PAMRA (Peace Accord MNF Returnees Association) has been working for about a year now to mark the event. They are a bunch of people with memories, of lost comrades, of years lost for a cause they believed in. They are a group that has been trying for twenty five years to resettle in a world that they had fought to create. And it’s only fair that an Association with ‘Peace Accord’ in their name should be working on marking the event. Kudos to PAMRA. But what they are actually doing, besides bringing out a Souvenir, I’m not sure. It’s hard for every Mizo to feel as though they are a part of what PAMRA is doing because not everyone is a creation of a twenty-year insurgency movement. Especially for the post-1986 generation, it really is difficult to identify oneself with people with memories one is so unfamiliar with. Now if some other institution or organisation had lent support, it might have been different…
What about celebrations I cry.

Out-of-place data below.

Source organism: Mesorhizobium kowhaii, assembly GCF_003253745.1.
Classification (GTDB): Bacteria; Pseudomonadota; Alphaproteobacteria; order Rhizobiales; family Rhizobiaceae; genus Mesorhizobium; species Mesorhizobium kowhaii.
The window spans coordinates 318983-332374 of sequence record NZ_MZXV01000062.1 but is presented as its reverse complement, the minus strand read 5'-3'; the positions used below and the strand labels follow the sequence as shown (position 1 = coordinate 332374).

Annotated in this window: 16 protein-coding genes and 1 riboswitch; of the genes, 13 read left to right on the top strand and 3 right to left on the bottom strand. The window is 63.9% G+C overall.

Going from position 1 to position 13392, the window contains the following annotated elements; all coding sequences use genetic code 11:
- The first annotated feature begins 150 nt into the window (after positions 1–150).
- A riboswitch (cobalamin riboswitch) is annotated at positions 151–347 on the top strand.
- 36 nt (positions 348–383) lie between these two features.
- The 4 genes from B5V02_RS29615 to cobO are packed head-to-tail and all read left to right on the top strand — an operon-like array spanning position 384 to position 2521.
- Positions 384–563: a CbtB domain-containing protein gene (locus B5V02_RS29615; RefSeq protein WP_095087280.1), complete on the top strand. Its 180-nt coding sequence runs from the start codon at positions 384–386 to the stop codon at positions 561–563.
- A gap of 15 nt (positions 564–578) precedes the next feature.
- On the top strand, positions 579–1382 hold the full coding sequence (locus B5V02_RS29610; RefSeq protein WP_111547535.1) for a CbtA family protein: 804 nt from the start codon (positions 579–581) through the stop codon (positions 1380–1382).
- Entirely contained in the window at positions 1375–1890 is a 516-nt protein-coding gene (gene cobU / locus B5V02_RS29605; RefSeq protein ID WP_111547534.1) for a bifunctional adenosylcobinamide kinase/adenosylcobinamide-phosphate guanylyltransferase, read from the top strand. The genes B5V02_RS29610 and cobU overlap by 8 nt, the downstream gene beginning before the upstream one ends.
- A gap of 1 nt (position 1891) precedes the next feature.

The Mission Veng YMA ‘N’ (MYMAN) is doing something to celebrate. Thank you! Really, thank you! A Peace Concert featuring some well-loved artistes from the yesteryears and some new and popular names lining up for the set show. And to top that, a House Band made up of locals, all well known in the state for their skills in handling their particular instruments…umm musical instruments, I mean! This is a free-for-all event, the only one that seems to understand that peace isn’t something we have at will, it is cause for celebration, a cause I deem greater than many our wonderful governments keep shelling out money they don’t really have for. And that’s not the end of it. There’s a most wonderful attachment to the concert- an attempt to make the Mizoram record the biggest Guitar Ensemble. Everyone is invited through a free registration, to play an old favourite together on their beloved Acoustic Guitars. And the last time I counted, there had been about 400 names submitted, with the post Peace Accord generation a majority.